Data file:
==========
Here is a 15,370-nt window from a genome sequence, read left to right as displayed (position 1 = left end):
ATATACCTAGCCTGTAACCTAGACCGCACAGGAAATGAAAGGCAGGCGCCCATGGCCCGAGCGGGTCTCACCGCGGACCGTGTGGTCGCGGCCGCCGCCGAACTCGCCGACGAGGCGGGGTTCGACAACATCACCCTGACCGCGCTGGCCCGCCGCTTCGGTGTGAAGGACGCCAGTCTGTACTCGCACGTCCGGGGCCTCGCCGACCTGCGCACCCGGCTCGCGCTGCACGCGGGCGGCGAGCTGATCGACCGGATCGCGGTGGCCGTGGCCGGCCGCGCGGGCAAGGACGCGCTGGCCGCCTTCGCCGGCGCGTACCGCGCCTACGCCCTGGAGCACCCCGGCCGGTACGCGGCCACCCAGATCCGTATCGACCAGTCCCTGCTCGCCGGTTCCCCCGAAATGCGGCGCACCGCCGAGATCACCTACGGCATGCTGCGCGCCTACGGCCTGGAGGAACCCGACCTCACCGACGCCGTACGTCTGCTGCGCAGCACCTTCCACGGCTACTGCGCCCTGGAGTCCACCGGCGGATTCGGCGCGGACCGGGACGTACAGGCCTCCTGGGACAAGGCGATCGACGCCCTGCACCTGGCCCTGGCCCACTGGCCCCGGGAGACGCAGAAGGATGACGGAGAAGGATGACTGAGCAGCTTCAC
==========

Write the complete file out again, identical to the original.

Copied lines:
Here is a 15,370-nt window from a genome sequence, read left to right as displayed (position 1 = left end):
ATATACCTAGCCTGTAACCTAGACCGCACAGGAAATGAAAGGCAGGCGCCCATGGCCCGAGCGGGTCTCACCGCGGACCGTGTGGTCGCGGCCGCCGCCGAACTCGCCGACGAGGCGGGGTTCGACAACATCACCCTGACCGCGCTGGCCCGCCGCTTCGGTGTGAAGGACGCCAGTCTGTACTCGCACGTCCGGGGCCTCGCCGACCTGCGCACCCGGCTCGCGCTGCACGCGGGCGGCGAGCTGATCGACCGGATCGCGGTGGCCGTGGCCGGCCGCGCGGGCAAGGACGCGCTGGCCGCCTTCGCCGGCGCGTACCGCGCCTACGCCCTGGAGCACCCCGGCCGGTACGCGGCCACCCAGATCCGTATCGACCAGTCCCTGCTCGCCGGTTCCCCCGAAATGCGGCGCACCGCCGAGATCACCTACGGCATGCTGCGCGCCTACGGCCTGGAGGAACCCGACCTCACCGACGCCGTACGTCTGCTGCGCAGCACCTTCCACGGCTACTGCGCCCTGGAGTCCACCGGCGGATTCGGCGCGGACCGGGACGTACAGGCCTCCTGGGACAAGGCGATCGACGCCCTGCACCTGGCCCTGGCCCACTGGCCCCGGGAGACGCAGAAGGATGACGGAGAAGGATGACTGAGCAGCTTCAC